A guide compiled by Bruce Garner 23rd November 2012
Using New Zealand Birth, Death & Marriage Records
This guide is to give those with family links in New Zealand an idea of some civil registration sources found
online and in major state libraries and some major genealogical societies.
Papers Past (National Library NZ)
Te Puke Death Notices 1940 – 1970
Alphabetical lists of deaths notices originally pasted into scrapbooks by Mrs. Jean Barnett who lived in Te Puke
all her life. She was the “original genealogist” and kept notices and obituaries not only for Te Puke and ex Te
Puke residents but also for their known relatives
Indexes to these newspapers published on microfiche and held by many major public libraries. (Many of
the paper’s can be found in digital format on the Paper’s Past website)
New Zealand Herald (Auckland) These are transcripts from over 320,00 cards of Death & Anniversary Notices
which cover the period 1934 -1970
Wanganui Chronicle Index Births, Deaths & Marriages 1845 - 1940
Wanganui Herald Index Births, Deaths & Marriages 1845 - 1940
Hawera Star Extracts of Births only 1882 - 1982
Feilding Star Extracts of Births, Deaths & Marriages 1882 - 1922
Hawkes Bay Times & Herald (Napier)
Index of Births, Deaths & Marriages 1860 - 1872
Lyttleton Times (Christchurch) Extracts of Births & Deaths 1851 - 1880
Lyttelton Times (Christchurch) Transcripts of Marriage Notices 1851 - 1880
The Press (Christchurch) Obituaries Index for the period 1876 -1894
Otago Witness (Dunedin) Index for Births, Deaths & Marriages 1882 - 1891
These are some of the known published indexes but there are many unpublished indexes. To find these indexes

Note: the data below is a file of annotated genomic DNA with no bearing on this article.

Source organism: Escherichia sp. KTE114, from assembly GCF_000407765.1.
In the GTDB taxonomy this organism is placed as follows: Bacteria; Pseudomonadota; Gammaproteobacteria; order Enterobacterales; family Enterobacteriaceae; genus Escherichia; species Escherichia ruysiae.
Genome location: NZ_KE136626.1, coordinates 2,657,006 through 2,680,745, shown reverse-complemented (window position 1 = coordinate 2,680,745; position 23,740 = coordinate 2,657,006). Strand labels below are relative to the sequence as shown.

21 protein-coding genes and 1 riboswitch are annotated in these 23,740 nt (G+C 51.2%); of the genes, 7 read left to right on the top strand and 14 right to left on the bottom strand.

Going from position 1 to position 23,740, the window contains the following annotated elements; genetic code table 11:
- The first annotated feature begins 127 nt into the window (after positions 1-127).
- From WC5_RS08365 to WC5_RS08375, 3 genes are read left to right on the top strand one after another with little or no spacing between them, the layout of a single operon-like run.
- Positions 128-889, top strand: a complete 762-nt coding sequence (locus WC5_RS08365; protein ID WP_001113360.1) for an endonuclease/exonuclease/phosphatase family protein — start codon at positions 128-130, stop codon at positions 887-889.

you need to consult the following publications;
* Union List of Newspapers before 1940 D.R. Harvey, National Library of N.Z. 1985.
* Union List of Newspapers preserved in libraries, newspaper offices, local authority offices and
museums in New Zealand D. R. Harvey, National Library, Wellington, N.Z. 1987.
Using New Zealand Birth, Death & Marriage Records
Intention to Marry Files
The files tell how long each partner in a prospective union had been living, where he or she was currently living
prior to a marriage licence being sought. Where minors sought to contract marriage, there is mention of the
parent or guardian who gave permission for the wedding to go ahead.
For the period-1856 - 1920 National Archives, Wellington, hold the files. They are indexed to the year 1880
only. After 1920 the files are held by the Central Registry, and are not indexed.
As from 25 Jan 2009 Births, Deaths & Marriages were placed online within two web sites one public and
one restricted
Birth, Death and Marriage Historical Records (public)
The historic data available for you to search is limited so that information relating to people who might still be
alive, can be protected. Information available includes:
Births that occurred at least 100 years ago
Stillbirths that occurred at least 50 years ago
Marriages and eventually Civil Unions that occurred at least 80 years ago
Deaths that occurred at least 50 years ago or the deceased's date of birth was at least 80 years ago.
Birth searches provide results that include
Full name
Year of birth
Fathers name
Mothers name
Note fiche indexes provide the district/place where the registration took place the online indexes do not provide
this information
Death searches provide results that include
Full name
Year of death
Deaths where birth date is more than 80 years (date of birth)
All other deaths ages only
Note fiche indexes provide the district/place where the registration took place the online indexes do not provide
this information
Marriage searches provide results that include
Groom Full name
Bride Full name
Year of marriage
Note fiche indexes do not provide the district/place where the registration took place the online indexes do not
provide this information either
Using New Zealand Birth, Death & Marriage Records